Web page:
In 2010, the band played the South by South West festival in Austin, Texas, under the name Private Life.[8] An A&R man from Domino Records saw them play and they subsequently signed a record deal with the label.[9] They played a number of early shows under that name before learning it was taken; they subsequently named themselves after Stelmanis' middle name Austra, which is also the name of the goddess of light in Latvian mythology.[10]

Austra's debut album Feel It Break was released on May 11, 2011 by Domino Records,[11][12] and May 17, 2011 in Canada by Paper Bag Records.[13] The album was shortlisted for the 2011 Polaris Music Prize.[12][14] Feel It Break was included on several year-end critics' lists; notably, both the Toronto Star and New York named it the best album of 2011, with the former calling it "an outright stunner".[15][16] Stereogum named Austra a Band to Watch in March 2011.[17]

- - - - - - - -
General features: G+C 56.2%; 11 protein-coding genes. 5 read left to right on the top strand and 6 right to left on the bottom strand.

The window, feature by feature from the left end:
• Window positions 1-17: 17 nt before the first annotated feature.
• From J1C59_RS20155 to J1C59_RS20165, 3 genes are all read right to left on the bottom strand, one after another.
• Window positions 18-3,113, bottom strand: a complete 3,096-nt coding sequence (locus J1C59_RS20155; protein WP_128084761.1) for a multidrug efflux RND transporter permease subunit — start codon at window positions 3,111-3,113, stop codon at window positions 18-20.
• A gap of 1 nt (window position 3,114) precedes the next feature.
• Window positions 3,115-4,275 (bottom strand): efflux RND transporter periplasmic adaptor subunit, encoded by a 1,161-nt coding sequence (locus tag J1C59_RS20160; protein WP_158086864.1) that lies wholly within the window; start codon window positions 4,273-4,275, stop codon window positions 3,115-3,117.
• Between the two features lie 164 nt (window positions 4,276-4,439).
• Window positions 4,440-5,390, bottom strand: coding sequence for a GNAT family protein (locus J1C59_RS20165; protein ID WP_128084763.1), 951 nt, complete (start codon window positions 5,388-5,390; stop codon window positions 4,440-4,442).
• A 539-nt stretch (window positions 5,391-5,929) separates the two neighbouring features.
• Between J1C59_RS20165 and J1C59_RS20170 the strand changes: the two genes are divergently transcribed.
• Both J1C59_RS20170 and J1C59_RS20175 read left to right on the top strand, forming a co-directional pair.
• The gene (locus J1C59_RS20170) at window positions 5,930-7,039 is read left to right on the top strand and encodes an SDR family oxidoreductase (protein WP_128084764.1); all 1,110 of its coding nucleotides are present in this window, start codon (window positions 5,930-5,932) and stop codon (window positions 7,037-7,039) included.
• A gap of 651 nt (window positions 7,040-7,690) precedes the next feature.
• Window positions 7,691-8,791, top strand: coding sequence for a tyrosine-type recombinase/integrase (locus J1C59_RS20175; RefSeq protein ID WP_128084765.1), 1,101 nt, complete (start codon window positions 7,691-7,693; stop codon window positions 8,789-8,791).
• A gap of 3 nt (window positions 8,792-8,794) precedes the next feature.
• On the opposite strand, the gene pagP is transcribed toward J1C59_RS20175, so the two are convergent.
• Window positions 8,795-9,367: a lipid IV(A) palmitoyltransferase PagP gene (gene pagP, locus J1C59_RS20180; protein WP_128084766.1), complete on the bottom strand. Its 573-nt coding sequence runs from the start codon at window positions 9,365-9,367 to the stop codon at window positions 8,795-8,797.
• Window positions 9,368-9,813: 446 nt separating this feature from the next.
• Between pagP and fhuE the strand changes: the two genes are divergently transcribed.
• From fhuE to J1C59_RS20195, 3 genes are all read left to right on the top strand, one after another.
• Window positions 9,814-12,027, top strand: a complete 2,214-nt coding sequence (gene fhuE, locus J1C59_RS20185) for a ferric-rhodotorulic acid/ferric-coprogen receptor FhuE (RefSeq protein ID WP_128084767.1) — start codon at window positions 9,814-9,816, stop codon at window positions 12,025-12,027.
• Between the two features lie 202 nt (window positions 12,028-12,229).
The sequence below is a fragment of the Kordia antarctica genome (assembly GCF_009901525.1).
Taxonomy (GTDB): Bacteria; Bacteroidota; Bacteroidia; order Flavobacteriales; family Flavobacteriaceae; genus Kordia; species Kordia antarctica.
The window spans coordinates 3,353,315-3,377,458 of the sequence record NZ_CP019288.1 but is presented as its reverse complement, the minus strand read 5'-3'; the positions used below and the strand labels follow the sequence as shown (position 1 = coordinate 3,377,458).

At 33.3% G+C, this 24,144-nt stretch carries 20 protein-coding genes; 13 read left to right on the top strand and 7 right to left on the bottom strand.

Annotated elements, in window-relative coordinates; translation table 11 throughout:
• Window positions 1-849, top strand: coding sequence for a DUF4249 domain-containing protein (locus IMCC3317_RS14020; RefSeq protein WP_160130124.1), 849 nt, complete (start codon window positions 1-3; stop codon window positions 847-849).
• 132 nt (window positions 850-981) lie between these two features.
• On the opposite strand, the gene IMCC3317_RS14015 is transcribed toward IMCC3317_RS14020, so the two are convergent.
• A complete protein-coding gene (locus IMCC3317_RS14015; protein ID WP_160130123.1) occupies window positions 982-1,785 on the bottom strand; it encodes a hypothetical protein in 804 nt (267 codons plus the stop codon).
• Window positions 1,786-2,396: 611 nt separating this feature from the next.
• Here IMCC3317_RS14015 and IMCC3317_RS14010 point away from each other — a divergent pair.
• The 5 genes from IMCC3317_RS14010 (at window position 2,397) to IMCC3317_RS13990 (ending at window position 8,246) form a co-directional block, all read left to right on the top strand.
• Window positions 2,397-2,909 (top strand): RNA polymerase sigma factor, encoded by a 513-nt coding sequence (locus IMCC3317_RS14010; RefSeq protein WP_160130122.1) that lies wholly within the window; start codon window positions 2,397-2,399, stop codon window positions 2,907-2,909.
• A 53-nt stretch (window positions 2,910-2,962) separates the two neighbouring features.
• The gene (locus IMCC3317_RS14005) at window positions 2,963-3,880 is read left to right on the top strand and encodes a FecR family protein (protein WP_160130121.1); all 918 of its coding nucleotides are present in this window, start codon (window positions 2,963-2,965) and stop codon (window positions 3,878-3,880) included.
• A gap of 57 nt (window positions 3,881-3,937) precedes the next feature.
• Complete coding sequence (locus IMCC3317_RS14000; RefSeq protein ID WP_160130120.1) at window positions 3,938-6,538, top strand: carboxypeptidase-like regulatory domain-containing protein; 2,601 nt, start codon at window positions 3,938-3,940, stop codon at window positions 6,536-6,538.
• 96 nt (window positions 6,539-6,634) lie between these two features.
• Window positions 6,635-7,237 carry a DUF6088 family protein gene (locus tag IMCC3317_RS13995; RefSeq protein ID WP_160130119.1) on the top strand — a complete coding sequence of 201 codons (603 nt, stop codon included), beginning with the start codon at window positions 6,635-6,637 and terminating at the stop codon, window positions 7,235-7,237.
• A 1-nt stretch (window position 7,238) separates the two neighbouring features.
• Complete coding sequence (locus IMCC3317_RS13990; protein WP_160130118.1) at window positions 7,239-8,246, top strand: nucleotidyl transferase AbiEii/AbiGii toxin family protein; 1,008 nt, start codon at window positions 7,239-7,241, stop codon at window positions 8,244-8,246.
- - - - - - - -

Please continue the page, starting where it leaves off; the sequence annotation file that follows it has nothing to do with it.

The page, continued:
Their second album Olympia was released on June 18, 2013,[18] from which the first single "Home" was released on March 7, 2013.[19] It was described as "a personal song cycle about loss and gender dynamics".[20] Their third album Future Politics was released on January 20, 2017.[21] For the record, Stelmanis spent time in Mexico where she was introduced to electro cumbia while house, dance and techno music influenced the writing for the album.[22] Lyrically, Stelmanis was inspired by the book Inventing The Future: Post Capitalism in a World Without Work by Nick Srnicek and Alex Williams and The Accelerationist Manifesto.[20] She indicated that the material for the record had been written before the political events in the second half of 2016.


  • Beat and the Pulse (2010)